Another Distorted History of Libertarianism and Racial Justice


Some religious traditions, most famously, the Church of Jesus Christ of Latter Day Saints, practice the Baptism of the Dead. In this practice, the Church baptizes a living person who is acting as a proxy for a deceased person in order to ensure that that deceased person gains entry into Heaven. Often this practice has met with vigorous objections from leaders of other faiths who find the practice disrespectful to their own faiths.

When libertarians write the history of their ideology in matters of race they tend toward a similar practice. Historical figures are torn from their contexts and declared “libertarians” in order to, metaphorically, get libertarians into the Kingdom of Free Market Heaven. Often the historical figures are a bizarre hodgepodge of folks, usually chosen more for their appealing views on racial justice than on their advocacy of views normally thought of as the centerpieces of libertarian thought such as the non-aggression principle, capitalism, property rights, or strict individualism. The most egregious example of libertarians trying retroactively baptize a historical figure as one of their own is when they try to claim that Martin Luther King, Jr., noted socialist, was a libertarian (examples: here, here, and here).

In their new book The Individualists: Radicals, Reactionaries, and the Struggle for the Soul of Libertarianism, Matt Zwolinski and John Tomasi know better than to try to retroactively enroll MLK as a libertarian, indeed, they point out that many libertarians object to MLK’s ideas (pp. 220, 358). These are real scholars publishing with Princeton University Press, not some blogger on the internet like some people around here. On the other hand, Zwolinski and Tomasi cite a whole lot of bloggers in their chapter on “Racial Justice and Individualism” which is my focus, so perhaps the playing field is more even than I thought.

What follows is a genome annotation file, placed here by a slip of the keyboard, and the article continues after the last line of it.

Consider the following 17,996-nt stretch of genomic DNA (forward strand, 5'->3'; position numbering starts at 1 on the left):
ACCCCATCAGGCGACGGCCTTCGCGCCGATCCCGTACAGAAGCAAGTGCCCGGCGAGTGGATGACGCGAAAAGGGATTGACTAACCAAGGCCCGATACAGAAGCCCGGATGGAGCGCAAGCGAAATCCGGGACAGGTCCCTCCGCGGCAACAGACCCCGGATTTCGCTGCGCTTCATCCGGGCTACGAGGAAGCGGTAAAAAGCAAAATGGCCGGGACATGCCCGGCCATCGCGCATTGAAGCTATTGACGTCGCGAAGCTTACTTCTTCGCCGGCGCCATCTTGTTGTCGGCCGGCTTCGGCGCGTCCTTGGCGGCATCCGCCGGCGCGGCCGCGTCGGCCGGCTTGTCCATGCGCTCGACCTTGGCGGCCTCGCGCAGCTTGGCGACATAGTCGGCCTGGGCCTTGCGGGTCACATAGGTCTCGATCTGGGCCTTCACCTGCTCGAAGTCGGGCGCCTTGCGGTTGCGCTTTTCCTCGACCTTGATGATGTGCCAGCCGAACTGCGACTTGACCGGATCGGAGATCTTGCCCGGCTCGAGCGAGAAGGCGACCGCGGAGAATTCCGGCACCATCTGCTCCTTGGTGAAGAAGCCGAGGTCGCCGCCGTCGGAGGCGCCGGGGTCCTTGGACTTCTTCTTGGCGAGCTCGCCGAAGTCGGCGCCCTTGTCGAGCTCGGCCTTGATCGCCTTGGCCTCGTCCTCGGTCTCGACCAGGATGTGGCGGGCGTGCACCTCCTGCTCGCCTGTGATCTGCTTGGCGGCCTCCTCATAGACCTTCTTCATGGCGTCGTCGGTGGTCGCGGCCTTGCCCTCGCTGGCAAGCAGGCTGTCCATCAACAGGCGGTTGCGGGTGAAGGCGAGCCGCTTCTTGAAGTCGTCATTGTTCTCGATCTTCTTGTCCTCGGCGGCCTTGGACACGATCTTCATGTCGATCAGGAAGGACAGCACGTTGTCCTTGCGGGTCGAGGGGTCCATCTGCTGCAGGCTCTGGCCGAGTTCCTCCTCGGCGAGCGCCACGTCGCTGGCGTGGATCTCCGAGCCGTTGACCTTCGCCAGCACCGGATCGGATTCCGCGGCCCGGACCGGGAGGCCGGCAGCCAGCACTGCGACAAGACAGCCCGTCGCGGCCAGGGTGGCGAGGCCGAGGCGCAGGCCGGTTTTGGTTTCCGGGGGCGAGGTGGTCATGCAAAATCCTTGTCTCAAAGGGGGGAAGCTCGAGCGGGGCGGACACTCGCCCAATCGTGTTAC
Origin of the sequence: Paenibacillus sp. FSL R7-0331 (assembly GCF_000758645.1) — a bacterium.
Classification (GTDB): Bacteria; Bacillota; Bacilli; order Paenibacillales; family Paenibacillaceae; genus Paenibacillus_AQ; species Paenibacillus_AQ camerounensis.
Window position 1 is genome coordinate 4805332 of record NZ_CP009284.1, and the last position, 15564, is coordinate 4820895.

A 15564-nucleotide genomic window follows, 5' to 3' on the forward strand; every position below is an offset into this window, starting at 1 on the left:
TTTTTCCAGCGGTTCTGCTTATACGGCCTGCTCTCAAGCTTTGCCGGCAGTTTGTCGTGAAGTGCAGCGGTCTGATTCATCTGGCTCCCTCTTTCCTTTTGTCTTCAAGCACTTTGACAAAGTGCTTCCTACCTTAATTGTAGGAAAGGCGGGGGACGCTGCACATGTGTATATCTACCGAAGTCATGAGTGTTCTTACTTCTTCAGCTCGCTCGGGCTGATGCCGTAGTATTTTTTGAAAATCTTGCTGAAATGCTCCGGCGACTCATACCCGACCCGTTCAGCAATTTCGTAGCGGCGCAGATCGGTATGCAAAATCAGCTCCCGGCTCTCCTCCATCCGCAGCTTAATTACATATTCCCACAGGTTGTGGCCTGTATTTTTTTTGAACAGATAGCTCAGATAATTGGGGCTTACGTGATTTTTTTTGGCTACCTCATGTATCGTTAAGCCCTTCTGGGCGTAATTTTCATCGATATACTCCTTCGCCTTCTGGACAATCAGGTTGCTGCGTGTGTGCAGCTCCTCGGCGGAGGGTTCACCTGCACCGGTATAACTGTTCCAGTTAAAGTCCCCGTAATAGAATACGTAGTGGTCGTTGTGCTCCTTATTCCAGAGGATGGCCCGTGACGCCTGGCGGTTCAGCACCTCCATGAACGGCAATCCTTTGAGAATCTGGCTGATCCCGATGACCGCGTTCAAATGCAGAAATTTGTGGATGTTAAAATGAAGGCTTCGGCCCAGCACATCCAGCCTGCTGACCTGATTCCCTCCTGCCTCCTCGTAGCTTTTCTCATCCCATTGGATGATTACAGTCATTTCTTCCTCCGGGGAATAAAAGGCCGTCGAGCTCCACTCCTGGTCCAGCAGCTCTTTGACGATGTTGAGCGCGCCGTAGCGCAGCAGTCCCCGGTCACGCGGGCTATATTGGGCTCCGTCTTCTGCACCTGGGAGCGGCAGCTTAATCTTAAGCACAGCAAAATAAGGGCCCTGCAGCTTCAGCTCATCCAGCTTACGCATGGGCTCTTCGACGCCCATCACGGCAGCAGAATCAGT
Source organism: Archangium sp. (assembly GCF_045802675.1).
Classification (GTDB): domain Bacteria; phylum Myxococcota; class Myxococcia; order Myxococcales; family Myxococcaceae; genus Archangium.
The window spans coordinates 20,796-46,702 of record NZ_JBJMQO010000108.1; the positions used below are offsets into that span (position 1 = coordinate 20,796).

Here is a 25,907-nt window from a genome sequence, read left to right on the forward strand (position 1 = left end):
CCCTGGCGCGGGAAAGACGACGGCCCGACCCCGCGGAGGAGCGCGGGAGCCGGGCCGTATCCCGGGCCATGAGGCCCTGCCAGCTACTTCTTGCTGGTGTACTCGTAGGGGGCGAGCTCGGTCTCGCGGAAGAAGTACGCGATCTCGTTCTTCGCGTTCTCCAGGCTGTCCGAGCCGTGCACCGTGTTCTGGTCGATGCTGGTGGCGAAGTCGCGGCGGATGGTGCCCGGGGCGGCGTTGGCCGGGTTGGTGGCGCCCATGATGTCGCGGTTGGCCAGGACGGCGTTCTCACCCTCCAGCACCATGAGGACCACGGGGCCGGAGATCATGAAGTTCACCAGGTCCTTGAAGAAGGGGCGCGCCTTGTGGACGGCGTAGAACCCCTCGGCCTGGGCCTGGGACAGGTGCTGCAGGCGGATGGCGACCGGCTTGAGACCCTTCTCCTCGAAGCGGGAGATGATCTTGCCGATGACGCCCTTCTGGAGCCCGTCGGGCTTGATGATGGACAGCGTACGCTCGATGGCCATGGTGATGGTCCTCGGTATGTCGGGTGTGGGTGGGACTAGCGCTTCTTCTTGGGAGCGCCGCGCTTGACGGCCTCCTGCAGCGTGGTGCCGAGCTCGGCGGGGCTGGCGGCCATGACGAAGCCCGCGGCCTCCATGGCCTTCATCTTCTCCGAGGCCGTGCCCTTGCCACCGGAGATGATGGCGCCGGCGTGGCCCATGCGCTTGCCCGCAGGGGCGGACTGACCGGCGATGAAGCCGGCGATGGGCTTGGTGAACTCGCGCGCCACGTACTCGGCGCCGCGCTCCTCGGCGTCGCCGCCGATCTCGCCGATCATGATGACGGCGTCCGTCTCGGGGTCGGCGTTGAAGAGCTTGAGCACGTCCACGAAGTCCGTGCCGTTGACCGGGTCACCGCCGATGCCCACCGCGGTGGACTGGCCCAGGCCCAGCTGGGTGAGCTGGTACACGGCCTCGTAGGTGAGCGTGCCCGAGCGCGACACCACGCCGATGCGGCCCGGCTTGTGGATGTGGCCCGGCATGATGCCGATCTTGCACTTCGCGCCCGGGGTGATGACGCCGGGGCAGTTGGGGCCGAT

Zwolinski and Tomasi seem well aware of philosopher Stephen Toulmin’s adage that “Definitions are like belts. The shorter they are, the more elastic they need to be. A short belt reveals nothing about its wearer: by stretching it can be made to fit almost anybody…Yet the hope of hitting on some definition which is at one and the same time satisfactory and brief dies hard” (p. 18). They opt for “satisfactory” rather than “brief” and devote their first chapter to answering the question, “What is Libertarianism?” and draw careful distinctions among “classical liberals,” “neoliberalism,” and “Strict libertarians.” That last category is itself comprised of deontic libertarians, who are guided entirely by inflexible principles and consequentialist libertarians who “evaluates the consequences not of specific policies but of general principles and retains its commitment to those principles even if they (seem to) fail in particular instances” (p. 16). As an aside: keep an eye on that parenthetical “seem to,” it will become important later. Zwolinski & Tomasi often label failures of libertarianism, no matter how big or well documented as seemings. Libertarianism can only “seem” to fail, not actually fail.

Their summary of libertarianism gives us this:

Libertarianism is best understood as a cluster concept. We see libertarianism as a distinctive combination of six key commitments: property rights, negative liberty, individualism, free markets, a skepticism of authority, and a belief in the explanatory and normative significance of spontaneous order. (p. 6)

It is the jockeying among those various elements that make libertarianism so slippery a concept: just which element should be weighted the most, for example? It is also these differing commitments that seem to open the door to reactionary libertarianism. In Zwolinski & Tomasi’s history, libertarianism grew out of an absolute commitment to individualism and negative liberty first embaced by certain 19th century figures’ opposition to slavery. In the twentieth century libertarianism took a reactionary turn in defense of the status quo, and is now embroiled in controversy over which path the “Liberty Movement” will take here in the 21st century: radical or reactionary? (Spoiler alert: they don’t tell you).

I will focus on Chapter 7, “Racial Justice and Individualism” since that is the chapter that is most relevant to my work and expertise. Buckle up and go to page 2.